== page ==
After coming under fire for its membership in the American Legislative Exchange Council (ALEC), Google announced this week it has ended its membership with the organization.

Google Chairman Eric Schmidt said its membership with ALEC “was some sort of mistake.” Google funded ALEC as some part of a political campaign, but ended its affiliation because it differed with ALEC over the issue of climate change.

Earlier this month, more than 50 organizations sent a letter to Google to cut ties with ALEC.

Founded in 1973, ALEC supports free market principles and counts financial support from various foundations, including those controlled by the Koch Brothers. A Washington, DC based politically ultra-conservative, non-profit ALEC thrives on operating in the shadows of the American government to push anti-worker, anti-union legislation in statehouses across the country.

ALEC has been advocating policies that hurt IAFF members and other public workers, including encouraging more states to consider shifting to defined contribution plans such as 401(k) style plans and away from traditional defined benefit plans.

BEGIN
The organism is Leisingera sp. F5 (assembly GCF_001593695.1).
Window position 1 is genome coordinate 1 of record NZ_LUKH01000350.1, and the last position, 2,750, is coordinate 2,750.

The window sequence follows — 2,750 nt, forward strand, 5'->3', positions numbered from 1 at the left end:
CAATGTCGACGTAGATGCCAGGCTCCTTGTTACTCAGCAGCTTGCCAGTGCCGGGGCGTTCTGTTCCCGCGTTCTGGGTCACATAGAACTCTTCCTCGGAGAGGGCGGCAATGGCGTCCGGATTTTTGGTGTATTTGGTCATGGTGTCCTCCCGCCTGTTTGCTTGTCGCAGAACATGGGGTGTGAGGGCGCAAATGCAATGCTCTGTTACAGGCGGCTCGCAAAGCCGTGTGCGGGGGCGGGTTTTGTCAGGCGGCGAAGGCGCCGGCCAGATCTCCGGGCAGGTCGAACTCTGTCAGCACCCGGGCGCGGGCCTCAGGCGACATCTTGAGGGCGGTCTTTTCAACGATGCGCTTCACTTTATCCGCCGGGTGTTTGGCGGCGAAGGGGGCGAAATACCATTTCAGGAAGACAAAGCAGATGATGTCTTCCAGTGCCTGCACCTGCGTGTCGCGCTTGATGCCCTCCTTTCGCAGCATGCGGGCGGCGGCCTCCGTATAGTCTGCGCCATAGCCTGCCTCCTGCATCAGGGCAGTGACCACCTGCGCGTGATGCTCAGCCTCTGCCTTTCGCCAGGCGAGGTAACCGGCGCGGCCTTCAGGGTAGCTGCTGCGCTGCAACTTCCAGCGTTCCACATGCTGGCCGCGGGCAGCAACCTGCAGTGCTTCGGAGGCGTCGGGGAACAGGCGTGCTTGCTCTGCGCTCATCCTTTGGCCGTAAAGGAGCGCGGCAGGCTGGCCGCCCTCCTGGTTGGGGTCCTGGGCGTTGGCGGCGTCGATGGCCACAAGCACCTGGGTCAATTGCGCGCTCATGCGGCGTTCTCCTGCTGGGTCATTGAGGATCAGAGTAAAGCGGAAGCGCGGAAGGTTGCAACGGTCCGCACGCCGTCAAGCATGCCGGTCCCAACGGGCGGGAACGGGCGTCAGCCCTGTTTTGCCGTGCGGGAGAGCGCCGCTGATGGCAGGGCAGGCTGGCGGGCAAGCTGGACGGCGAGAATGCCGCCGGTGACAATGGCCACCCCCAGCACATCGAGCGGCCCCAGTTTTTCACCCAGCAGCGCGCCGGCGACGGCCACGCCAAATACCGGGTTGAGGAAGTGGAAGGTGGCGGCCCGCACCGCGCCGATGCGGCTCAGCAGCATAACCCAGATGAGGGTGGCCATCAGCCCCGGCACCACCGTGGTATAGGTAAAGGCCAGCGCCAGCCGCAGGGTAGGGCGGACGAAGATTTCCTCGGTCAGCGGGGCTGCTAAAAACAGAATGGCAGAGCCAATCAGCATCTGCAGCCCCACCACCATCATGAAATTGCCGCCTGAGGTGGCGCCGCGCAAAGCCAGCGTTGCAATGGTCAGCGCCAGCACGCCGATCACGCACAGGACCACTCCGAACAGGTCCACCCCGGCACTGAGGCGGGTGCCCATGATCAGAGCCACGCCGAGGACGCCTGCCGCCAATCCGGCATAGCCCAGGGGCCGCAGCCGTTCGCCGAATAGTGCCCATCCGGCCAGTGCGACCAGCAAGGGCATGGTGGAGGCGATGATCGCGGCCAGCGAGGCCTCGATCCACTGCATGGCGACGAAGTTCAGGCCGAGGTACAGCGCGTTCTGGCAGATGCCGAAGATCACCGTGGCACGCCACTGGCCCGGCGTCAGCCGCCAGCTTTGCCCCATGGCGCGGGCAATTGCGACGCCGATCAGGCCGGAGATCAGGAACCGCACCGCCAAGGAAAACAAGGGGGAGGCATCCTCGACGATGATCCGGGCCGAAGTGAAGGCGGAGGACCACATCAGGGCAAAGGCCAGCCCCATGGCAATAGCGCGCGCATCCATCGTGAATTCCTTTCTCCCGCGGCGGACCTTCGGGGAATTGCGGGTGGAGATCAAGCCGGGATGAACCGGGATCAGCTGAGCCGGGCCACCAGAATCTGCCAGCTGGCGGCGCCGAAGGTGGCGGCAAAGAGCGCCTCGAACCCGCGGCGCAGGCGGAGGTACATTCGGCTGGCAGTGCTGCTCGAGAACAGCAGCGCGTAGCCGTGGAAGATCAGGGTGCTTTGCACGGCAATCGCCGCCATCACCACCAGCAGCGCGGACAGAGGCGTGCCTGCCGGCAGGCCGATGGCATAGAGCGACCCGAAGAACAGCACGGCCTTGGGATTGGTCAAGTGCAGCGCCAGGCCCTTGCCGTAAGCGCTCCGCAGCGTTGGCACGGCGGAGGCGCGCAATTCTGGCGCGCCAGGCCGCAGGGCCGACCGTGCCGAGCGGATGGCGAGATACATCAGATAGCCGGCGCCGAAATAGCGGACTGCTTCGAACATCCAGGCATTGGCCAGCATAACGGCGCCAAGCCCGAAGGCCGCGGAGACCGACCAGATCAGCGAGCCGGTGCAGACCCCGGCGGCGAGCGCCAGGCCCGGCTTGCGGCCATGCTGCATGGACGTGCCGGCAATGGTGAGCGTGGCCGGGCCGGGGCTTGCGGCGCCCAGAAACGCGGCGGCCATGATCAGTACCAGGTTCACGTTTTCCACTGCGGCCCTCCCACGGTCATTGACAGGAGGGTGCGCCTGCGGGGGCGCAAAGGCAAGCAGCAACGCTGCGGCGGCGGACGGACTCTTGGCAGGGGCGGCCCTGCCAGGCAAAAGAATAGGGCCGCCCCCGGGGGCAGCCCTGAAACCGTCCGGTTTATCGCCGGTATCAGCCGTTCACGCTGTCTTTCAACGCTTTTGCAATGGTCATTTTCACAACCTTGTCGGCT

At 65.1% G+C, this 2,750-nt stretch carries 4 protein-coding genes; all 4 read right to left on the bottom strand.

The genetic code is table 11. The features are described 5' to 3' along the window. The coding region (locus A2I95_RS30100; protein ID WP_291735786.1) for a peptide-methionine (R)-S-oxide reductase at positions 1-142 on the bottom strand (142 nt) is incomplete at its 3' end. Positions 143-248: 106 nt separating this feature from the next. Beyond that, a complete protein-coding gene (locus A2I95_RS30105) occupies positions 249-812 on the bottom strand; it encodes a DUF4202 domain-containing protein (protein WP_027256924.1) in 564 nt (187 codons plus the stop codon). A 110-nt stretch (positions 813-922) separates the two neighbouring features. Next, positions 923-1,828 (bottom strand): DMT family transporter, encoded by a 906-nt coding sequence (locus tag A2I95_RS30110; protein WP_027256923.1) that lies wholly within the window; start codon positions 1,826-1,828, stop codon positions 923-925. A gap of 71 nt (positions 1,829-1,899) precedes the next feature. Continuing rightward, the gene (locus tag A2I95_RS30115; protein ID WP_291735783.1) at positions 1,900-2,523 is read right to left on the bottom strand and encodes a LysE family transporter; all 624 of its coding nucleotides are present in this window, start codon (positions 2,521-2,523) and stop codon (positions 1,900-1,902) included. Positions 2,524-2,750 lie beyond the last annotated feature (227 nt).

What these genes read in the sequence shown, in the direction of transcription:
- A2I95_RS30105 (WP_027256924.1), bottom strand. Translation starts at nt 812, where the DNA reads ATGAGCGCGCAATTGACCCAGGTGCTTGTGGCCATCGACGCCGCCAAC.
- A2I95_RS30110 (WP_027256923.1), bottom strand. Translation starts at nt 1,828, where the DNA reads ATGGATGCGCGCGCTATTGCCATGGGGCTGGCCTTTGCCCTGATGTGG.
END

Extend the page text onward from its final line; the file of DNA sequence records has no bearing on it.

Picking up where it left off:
ALEC sponsors private meetings allowing state lawmakers and corporate executives to frame legislation that is later introduced in state legislatures. The laws tilt in the favor of big business. ALEC has pushed legislation that has been harmful to our members’ right to collectively bargain and has also proposed other anti-union policies.

Companies including tech industry giant Microsoft and others have been fleeing ALEC in droves.